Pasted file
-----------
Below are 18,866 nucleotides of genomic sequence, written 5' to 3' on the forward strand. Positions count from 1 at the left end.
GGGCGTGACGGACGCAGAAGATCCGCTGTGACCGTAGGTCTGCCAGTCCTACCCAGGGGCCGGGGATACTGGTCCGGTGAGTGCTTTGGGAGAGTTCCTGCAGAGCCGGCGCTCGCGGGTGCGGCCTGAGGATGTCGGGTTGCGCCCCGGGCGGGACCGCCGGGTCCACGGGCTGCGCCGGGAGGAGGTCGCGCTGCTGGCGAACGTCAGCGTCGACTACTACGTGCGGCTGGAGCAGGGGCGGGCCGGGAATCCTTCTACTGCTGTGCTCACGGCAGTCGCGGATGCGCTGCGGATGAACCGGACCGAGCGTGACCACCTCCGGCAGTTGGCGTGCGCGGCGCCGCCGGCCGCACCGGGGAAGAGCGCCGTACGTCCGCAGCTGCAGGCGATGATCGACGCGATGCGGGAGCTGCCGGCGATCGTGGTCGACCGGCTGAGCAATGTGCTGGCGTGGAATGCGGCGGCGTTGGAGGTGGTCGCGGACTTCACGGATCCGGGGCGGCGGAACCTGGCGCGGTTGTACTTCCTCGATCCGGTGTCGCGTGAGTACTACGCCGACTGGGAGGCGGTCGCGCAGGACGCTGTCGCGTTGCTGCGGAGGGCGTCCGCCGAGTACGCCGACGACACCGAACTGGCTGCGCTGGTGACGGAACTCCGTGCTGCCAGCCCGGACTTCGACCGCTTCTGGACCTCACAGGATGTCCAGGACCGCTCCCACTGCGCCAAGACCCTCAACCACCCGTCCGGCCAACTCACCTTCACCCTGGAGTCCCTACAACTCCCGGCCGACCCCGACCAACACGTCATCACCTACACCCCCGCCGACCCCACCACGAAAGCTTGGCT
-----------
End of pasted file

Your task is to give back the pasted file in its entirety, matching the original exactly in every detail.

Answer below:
Below are 18,866 nucleotides of genomic sequence, written 5' to 3' on the forward strand. Positions count from 1 at the left end.
GGGCGTGACGGACGCAGAAGATCCGCTGTGACCGTAGGTCTGCCAGTCCTACCCAGGGGCCGGGGATACTGGTCCGGTGAGTGCTTTGGGAGAGTTCCTGCAGAGCCGGCGCTCGCGGGTGCGGCCTGAGGATGTCGGGTTGCGCCCCGGGCGGGACCGCCGGGTCCACGGGCTGCGCCGGGAGGAGGTCGCGCTGCTGGCGAACGTCAGCGTCGACTACTACGTGCGGCTGGAGCAGGGGCGGGCCGGGAATCCTTCTACTGCTGTGCTCACGGCAGTCGCGGATGCGCTGCGGATGAACCGGACCGAGCGTGACCACCTCCGGCAGTTGGCGTGCGCGGCGCCGCCGGCCGCACCGGGGAAGAGCGCCGTACGTCCGCAGCTGCAGGCGATGATCGACGCGATGCGGGAGCTGCCGGCGATCGTGGTCGACCGGCTGAGCAATGTGCTGGCGTGGAATGCGGCGGCGTTGGAGGTGGTCGCGGACTTCACGGATCCGGGGCGGCGGAACCTGGCGCGGTTGTACTTCCTCGATCCGGTGTCGCGTGAGTACTACGCCGACTGGGAGGCGGTCGCGCAGGACGCTGTCGCGTTGCTGCGGAGGGCGTCCGCCGAGTACGCCGACGACACCGAACTGGCTGCGCTGGTGACGGAACTCCGTGCTGCCAGCCCGGACTTCGACCGCTTCTGGACCTCACAGGATGTCCAGGACCGCTCCCACTGCGCCAAGACCCTCAACCACCCGTCCGGCCAACTCACCTTCACCCTGGAGTCCCTACAACTCCCGGCCGACCCCGACCAACACGTCATCACCTACACCCCCGCCGACCCCACCACGAAAGCTTGGCT